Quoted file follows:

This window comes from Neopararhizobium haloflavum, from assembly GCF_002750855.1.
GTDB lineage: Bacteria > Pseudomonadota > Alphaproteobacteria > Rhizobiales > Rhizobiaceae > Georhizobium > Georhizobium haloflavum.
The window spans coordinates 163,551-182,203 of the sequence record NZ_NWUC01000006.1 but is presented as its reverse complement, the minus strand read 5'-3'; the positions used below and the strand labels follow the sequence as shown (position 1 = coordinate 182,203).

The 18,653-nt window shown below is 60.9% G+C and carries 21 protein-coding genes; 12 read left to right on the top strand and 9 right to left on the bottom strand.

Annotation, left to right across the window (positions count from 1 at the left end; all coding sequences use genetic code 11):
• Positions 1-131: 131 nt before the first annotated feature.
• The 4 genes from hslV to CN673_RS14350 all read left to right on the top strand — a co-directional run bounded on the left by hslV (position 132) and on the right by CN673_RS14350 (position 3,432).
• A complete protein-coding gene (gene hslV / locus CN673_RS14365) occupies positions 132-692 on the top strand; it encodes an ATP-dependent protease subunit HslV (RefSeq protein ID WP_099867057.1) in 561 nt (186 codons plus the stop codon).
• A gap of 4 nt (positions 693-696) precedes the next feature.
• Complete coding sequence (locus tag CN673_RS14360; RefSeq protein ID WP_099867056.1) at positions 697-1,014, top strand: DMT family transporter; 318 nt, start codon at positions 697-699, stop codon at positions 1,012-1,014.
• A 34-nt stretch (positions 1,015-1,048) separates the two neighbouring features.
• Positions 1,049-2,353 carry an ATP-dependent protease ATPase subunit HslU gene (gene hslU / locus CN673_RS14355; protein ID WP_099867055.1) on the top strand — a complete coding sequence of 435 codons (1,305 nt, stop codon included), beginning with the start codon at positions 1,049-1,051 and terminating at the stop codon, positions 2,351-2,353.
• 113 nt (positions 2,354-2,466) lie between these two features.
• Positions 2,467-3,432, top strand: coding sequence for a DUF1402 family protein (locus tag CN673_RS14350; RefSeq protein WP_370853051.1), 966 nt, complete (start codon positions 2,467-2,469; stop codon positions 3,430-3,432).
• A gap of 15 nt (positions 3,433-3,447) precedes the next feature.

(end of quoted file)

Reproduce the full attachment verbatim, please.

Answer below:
This window comes from Neopararhizobium haloflavum, from assembly GCF_002750855.1.
GTDB lineage: Bacteria > Pseudomonadota > Alphaproteobacteria > Rhizobiales > Rhizobiaceae > Georhizobium > Georhizobium haloflavum.
The window spans coordinates 163,551-182,203 of the sequence record NZ_NWUC01000006.1 but is presented as its reverse complement, the minus strand read 5'-3'; the positions used below and the strand labels follow the sequence as shown (position 1 = coordinate 182,203).

The 18,653-nt window shown below is 60.9% G+C and carries 21 protein-coding genes; 12 read left to right on the top strand and 9 right to left on the bottom strand.

Annotation, left to right across the window (positions count from 1 at the left end; all coding sequences use genetic code 11):
• Positions 1-131: 131 nt before the first annotated feature.
• The 4 genes from hslV to CN673_RS14350 all read left to right on the top strand — a co-directional run bounded on the left by hslV (position 132) and on the right by CN673_RS14350 (position 3,432).
• A complete protein-coding gene (gene hslV / locus CN673_RS14365) occupies positions 132-692 on the top strand; it encodes an ATP-dependent protease subunit HslV (RefSeq protein ID WP_099867057.1) in 561 nt (186 codons plus the stop codon).
• A gap of 4 nt (positions 693-696) precedes the next feature.
• Complete coding sequence (locus tag CN673_RS14360; RefSeq protein ID WP_099867056.1) at positions 697-1,014, top strand: DMT family transporter; 318 nt, start codon at positions 697-699, stop codon at positions 1,012-1,014.
• A 34-nt stretch (positions 1,015-1,048) separates the two neighbouring features.
• Positions 1,049-2,353 carry an ATP-dependent protease ATPase subunit HslU gene (gene hslU / locus CN673_RS14355; protein ID WP_099867055.1) on the top strand — a complete coding sequence of 435 codons (1,305 nt, stop codon included), beginning with the start codon at positions 1,049-1,051 and terminating at the stop codon, positions 2,351-2,353.
• 113 nt (positions 2,354-2,466) lie between these two features.
• Positions 2,467-3,432, top strand: coding sequence for a DUF1402 family protein (locus tag CN673_RS14350; RefSeq protein WP_370853051.1), 966 nt, complete (start codon positions 2,467-2,469; stop codon positions 3,430-3,432).
• A gap of 15 nt (positions 3,433-3,447) precedes the next feature.